Cameras and Congress
With C-SPAN calling for full access to all health-care negotiations, former congressional staffer Pete Davis reflects on how the body changed when C-SPAN first entered the chamber:
Tip O’Neill launched internal live television of the House floor using House camera crews in March, 1977, and two years later gave the public access through C-SPAN. The Senate followed in 1986 using its own camera crews. Up until then, only select hearings had been televised to riveted national audiences: the Senate organized crime hearings and Senator Joe McCarthy’s communist witch hunt hearings in the 1950s and the 1973 and 1974 Watergate hearings. The Museum of Broadcast Communications in Chicago has a concise history. Over time, most hearings and mark-ups were televised and even some conference committees. We staff got used to having the backs of our heads on TV, and we cracked jokes about those staff who seemed to cross behind the chair too many times just to be seen from the front. I also started attending more meetings behind closed doors to reach agreements that would be reenacted before the cameras the next day. It’s a lot more work to do everything twice, and sometimes the reenactment on camera didn’t go according to the script, so the chair would hastily recess to repair the damage.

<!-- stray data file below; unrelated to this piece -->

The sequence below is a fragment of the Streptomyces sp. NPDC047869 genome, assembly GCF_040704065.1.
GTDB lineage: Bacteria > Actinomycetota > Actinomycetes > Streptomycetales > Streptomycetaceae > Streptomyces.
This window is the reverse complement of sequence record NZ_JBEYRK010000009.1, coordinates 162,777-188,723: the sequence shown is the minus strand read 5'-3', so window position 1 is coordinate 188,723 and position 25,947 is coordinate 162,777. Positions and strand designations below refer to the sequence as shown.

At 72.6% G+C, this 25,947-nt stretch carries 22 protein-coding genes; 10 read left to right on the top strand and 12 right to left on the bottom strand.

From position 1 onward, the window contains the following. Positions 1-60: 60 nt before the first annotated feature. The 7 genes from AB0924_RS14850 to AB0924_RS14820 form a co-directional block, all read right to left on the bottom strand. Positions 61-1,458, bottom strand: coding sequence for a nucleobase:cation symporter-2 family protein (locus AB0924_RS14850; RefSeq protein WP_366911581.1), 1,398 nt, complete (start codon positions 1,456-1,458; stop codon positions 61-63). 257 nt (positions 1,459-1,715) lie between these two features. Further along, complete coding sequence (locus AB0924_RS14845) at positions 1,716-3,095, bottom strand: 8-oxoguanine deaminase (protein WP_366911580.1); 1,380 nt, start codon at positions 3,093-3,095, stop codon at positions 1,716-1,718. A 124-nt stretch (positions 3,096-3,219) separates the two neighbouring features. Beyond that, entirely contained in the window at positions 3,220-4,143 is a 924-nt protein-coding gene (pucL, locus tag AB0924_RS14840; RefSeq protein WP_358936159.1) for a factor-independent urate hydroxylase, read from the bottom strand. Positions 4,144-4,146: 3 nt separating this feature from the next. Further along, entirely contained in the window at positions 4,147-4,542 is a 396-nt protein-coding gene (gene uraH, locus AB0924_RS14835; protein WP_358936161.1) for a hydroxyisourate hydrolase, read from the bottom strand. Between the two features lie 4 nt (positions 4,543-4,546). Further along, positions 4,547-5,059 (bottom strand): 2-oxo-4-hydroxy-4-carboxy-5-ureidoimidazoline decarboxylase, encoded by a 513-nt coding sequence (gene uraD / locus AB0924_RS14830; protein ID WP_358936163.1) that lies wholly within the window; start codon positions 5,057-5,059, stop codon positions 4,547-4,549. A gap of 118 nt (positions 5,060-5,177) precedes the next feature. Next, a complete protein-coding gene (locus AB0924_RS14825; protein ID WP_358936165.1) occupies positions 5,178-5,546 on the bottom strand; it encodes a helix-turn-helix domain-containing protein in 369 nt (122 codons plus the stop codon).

At the end of the post, Davis weighs in against granting C-SPAN even more access. It may be a "futile plea," he says, but "human beings need interaction to try out ideas and to gauge support without being crucified for trying something that wasn’t adopted anyway. The more scrutiny beyond a reasonable amount, the less useful business gets done."
Photo credit: Robert A. Reeder/The Washington Post.
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